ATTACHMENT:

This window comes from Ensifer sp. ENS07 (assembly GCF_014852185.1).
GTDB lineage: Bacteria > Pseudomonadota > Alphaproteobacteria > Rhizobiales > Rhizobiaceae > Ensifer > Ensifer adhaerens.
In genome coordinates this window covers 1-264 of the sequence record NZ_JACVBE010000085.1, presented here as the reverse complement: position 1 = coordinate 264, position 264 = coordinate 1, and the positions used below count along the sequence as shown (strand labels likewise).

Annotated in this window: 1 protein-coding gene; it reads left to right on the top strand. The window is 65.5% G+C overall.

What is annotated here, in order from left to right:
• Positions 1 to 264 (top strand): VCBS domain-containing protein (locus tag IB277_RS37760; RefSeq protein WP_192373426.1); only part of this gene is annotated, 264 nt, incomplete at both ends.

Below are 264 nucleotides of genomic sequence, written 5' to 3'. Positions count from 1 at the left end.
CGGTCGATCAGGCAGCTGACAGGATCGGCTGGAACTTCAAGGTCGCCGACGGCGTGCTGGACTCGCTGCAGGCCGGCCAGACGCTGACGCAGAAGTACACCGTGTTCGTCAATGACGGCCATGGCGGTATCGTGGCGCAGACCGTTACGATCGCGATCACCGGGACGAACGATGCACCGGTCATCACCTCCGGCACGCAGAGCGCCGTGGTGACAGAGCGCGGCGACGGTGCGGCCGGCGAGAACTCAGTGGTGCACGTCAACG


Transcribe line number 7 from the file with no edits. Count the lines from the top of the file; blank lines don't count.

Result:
Below are 264 nucleotides of genomic sequence, written 5' to 3'. Positions count from 1 at the left end.